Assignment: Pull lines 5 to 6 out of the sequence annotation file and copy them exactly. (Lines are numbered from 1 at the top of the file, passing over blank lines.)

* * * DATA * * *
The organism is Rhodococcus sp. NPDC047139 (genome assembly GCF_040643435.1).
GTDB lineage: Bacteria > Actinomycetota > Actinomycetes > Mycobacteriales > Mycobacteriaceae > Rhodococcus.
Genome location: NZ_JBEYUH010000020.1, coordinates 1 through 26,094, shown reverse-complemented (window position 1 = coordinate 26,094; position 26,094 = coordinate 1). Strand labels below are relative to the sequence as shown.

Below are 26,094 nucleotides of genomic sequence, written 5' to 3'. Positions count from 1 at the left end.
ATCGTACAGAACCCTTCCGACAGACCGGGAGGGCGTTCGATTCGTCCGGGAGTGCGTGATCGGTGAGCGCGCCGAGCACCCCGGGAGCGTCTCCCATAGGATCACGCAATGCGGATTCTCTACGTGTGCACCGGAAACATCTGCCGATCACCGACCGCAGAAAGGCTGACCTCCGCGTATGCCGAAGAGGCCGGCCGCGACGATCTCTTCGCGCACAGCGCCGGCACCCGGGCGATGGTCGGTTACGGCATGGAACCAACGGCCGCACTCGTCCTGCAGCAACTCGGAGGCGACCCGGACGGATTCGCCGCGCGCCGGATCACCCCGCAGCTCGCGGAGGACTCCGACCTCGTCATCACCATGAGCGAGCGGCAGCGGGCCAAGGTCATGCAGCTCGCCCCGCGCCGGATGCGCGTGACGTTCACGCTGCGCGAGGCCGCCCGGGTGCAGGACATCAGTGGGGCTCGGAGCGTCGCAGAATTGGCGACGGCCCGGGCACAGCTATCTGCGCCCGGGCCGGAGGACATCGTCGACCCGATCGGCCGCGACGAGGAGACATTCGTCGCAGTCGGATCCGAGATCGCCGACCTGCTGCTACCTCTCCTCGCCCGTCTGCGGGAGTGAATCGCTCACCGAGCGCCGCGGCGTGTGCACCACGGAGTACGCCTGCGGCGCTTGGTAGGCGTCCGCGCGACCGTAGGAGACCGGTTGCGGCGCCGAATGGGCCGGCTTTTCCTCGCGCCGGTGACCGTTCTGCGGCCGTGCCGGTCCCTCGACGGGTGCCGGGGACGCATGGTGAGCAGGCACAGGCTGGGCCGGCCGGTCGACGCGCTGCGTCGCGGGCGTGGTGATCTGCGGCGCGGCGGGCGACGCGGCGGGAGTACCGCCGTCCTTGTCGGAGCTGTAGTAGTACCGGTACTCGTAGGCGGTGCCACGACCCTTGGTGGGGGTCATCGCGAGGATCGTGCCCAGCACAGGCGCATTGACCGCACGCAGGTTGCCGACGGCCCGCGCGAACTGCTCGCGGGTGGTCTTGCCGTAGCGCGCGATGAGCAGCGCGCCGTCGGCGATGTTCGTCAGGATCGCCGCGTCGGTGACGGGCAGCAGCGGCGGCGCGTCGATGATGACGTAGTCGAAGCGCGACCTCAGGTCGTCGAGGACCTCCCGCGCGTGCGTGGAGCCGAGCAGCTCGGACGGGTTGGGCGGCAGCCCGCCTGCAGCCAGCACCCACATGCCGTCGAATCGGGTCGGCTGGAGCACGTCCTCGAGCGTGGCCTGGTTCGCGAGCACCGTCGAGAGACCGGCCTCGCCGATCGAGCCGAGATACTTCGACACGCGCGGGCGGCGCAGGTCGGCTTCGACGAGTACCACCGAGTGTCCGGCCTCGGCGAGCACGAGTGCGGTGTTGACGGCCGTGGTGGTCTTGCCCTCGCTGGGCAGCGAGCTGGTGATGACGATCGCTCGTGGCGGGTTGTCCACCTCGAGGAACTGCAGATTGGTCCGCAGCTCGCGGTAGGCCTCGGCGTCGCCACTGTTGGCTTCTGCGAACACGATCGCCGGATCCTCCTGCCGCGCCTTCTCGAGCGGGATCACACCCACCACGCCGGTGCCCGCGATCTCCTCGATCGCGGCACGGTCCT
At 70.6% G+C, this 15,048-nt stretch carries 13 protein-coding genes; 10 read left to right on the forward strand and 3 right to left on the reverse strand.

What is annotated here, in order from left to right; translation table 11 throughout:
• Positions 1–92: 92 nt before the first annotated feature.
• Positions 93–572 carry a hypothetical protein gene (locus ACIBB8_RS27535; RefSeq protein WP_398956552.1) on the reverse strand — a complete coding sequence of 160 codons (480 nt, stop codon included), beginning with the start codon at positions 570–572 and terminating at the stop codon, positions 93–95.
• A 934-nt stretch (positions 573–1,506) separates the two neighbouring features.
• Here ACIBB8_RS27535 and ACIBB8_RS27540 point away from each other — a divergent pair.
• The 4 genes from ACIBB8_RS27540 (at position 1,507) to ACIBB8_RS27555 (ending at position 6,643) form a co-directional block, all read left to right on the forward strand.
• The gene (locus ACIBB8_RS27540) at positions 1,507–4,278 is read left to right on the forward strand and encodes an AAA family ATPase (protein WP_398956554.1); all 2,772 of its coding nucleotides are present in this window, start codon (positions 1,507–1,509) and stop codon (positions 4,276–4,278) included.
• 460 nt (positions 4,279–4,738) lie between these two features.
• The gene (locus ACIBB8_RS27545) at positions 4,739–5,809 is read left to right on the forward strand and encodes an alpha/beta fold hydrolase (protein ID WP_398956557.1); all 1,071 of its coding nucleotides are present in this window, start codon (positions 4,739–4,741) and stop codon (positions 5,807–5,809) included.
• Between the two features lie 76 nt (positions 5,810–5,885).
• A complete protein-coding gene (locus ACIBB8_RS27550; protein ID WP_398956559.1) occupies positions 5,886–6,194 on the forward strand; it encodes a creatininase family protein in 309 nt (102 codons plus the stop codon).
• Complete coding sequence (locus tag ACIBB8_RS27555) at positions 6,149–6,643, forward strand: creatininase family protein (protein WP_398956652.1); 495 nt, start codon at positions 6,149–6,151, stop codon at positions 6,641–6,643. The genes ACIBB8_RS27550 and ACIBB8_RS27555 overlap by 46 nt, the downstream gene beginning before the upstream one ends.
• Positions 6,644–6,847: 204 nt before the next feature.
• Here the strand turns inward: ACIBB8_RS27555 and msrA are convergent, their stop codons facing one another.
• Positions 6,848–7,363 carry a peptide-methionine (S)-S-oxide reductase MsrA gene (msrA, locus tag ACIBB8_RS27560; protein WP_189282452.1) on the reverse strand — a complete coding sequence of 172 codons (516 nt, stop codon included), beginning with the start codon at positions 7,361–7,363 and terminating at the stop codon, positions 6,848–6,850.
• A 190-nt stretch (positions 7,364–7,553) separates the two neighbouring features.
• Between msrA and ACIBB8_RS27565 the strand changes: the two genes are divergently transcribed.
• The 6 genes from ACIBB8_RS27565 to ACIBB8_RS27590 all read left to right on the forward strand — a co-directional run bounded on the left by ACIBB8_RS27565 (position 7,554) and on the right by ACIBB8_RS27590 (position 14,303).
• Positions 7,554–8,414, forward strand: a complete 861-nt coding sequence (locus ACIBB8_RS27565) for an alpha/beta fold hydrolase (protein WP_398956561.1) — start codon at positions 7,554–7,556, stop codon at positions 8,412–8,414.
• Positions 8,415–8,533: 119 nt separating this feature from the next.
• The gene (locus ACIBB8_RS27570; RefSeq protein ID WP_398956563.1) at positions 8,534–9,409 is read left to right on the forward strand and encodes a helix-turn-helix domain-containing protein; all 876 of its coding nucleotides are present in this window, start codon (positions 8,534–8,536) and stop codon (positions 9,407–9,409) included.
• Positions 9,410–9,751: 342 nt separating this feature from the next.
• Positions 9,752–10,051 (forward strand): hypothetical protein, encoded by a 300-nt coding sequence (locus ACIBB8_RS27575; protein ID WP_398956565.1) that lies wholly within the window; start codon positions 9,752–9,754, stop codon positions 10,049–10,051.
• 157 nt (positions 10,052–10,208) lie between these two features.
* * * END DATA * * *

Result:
ATCGTACAGAACCCTTCCGACAGACCGGGAGGGCGTTCGATTCGTCCGGGAGTGCGTGATCGGTGAGCGCGCCGAGCACCCCGGGAGCGTCTCCCATAGGATCACGCAATGCGGATTCTCTACGTGTGCACCGGAAACATCTGCCGATCACCGACCGCAGAAAGGCTGACCTCCGCGTATGCCGAAGAGGCCGGCCGCGACGATCTCTTCGCGCACAGCGCCGGCACCCGGGCGATGGTCGGTTACGGCATGGAACCAACGGCCGCACTCGTCCTGCAGCAACTCGGAGGCGACCCGGACGGATTCGCCGCGCGCCGGATCACCCCGCAGCTCGCGGAGGACTCCGACCTCGTCATCACCATGAGCGAGCGGCAGCGGGCCAAGGTCATGCAGCTCGCCCCGCGCCGGATGCGCGTGACGTTCACGCTGCGCGAGGCCGCCCGGGTGCAGGACATCAGTGGGGCTCGGAGCGTCGCAGAATTGGCGACGGCCCGGGCACAGCTATCTGCGCCCGGGCCGGAGGACATCGTCGACCCGATCGGCCGCGACGAGGAGACATTCGTCGCAGTCGGATCCGAGATCGCCGACCTGCTGCTACCTCTCCTCGCCCGTCTGCGGGAGTGAATCGCTCACCGAGCGCCGCGGCGTGTGCACCACGGAGTACGCCTGCGGCGCTTGGTAGGCGTCCGCGCGACCGTAGGAGACCGGTTGCGGCGCCGAATGGGCCGGCTTTTCCTCGCGCCGGTGACCGTTCTGCGGCCGTGCCGGTCCCTCGACGGGTGCCGGGGACGCATGGTGAGCAGGCACAGGCTGGGCCGGCCGGTCGACGCGCTGCGTCGCGGGCGTGGTGATCTGCGGCGCGGCGGGCGACGCGGCGGGAGTACCGCCGTCCTTGTCGGAGCTGTAGTAGTACCGGTACTCGTAGGCGGTGCCACGACCCTTGGTGGGGGTCATCGCGAGGATCGTGCCCAGCACAGGCGCATTGACCGCACGCAGGTTGCCGACGGCCCGCGCGAACTGCTCGCGGGTGGTCTTGCCGTAGCGCGCGATGAGCAGCGCGCCGTCGGCGATGTTCGTCAGGATCGCCGCGTCGGTGACGGGCAGCAGCGGCGGCGCGTCGATGATGACGTAGTCGAAGCGCGACCTCAGGTCGTCGAGGACCTCCCGCGCGTGCGTGGAGCCGAGCAGCTCGGACGGGTTGGGCGGCAGCCCGCCTGCAGCCAGCACCCACATGCCGTCGAATCGGGTCGGCTGGAGCACGTCCTCGAGCGTGGCCTGGTTCGCGAGCACCGTCGAGAGACCGGCCTCGCCGATCGAGCCGAGATACTTCGACACGCGCGGGCGGCGCAGGTCGGCTTCGACGAGTACCACCGAGTGTCCGGCCTCGGCGAGCACGAGTGCGGTGTTGACGGCCGTGGTGGTCTTGCCCTCGCTGGGCAGCGAGCTGGTGATGACGATCGCTCGTGGCGGGTTGTCCACCTCGAGGAACTGCAGATTGGTCCGCAGCTCGCGGTAGGCCTCGGCGTCGCCACTGTTGGCTTCTGCGAACACGATCGCCGGATCCTCCTGCCGCGCCTTCTCGAGCGGGATCACACCCACCACGCCGGTGCCCGCGATCTCCTCGATCGCGGCACGGTCCT
At 70.6% G+C, this 15,048-nt stretch carries 13 protein-coding genes; 10 read left to right on the forward strand and 3 right to left on the reverse strand.